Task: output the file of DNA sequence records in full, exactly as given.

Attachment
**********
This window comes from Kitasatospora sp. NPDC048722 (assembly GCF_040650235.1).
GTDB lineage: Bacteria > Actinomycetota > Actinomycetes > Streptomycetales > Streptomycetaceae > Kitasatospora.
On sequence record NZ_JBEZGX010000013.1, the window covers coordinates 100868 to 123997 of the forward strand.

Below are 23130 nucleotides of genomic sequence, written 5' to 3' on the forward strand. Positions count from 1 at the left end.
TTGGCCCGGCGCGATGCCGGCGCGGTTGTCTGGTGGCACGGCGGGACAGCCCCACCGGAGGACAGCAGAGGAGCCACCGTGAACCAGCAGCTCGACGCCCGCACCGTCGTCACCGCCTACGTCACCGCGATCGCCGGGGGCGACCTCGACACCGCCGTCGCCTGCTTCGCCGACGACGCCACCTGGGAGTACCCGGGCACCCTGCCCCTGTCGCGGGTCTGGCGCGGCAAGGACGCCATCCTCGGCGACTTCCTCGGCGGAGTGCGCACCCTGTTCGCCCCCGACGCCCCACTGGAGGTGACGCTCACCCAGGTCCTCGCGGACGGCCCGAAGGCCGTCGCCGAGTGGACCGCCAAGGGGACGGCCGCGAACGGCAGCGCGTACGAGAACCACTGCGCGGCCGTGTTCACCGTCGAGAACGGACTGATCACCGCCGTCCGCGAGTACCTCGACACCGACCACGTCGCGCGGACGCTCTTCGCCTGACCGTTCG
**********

This window comes from Kitasatospora sp. NPDC048722 (assembly GCF_040650235.1).
GTDB lineage: Bacteria > Actinomycetota > Actinomycetes > Streptomycetales > Streptomycetaceae > Kitasatospora.
On sequence record NZ_JBEZGX010000013.1, the window covers coordinates 100868 to 123997 of the forward strand.

Below are 23130 nucleotides of genomic sequence, written 5' to 3' on the forward strand. Positions count from 1 at the left end.
TTGGCCCGGCGCGATGCCGGCGCGGTTGTCTGGTGGCACGGCGGGACAGCCCCACCGGAGGACAGCAGAGGAGCCACCGTGAACCAGCAGCTCGACGCCCGCACCGTCGTCACCGCCTACGTCACCGCGATCGCCGGGGGCGACCTCGACACCGCCGTCGCCTGCTTCGCCGACGACGCCACCTGGGAGTACCCGGGCACCCTGCCCCTGTCGCGGGTCTGGCGCGGCAAGGACGCCATCCTCGGCGACTTCCTCGGCGGAGTGCGCACCCTGTTCGCCCCCGACGCCCCACTGGAGGTGACGCTCACCCAGGTCCTCGCGGACGGCCCGAAGGCCGTCGCCGAGTGGACCGCCAAGGGGACGGCCGCGAACGGCAGCGCGTACGAGAACCACTGCGCGGCCGTGTTCACCGTCGAGAACGGACTGATCACCGCCGTCCGCGAGTACCTCGACACCGACCACGTCGCGCGGACGCTCTTCGCCTGACCGTTCG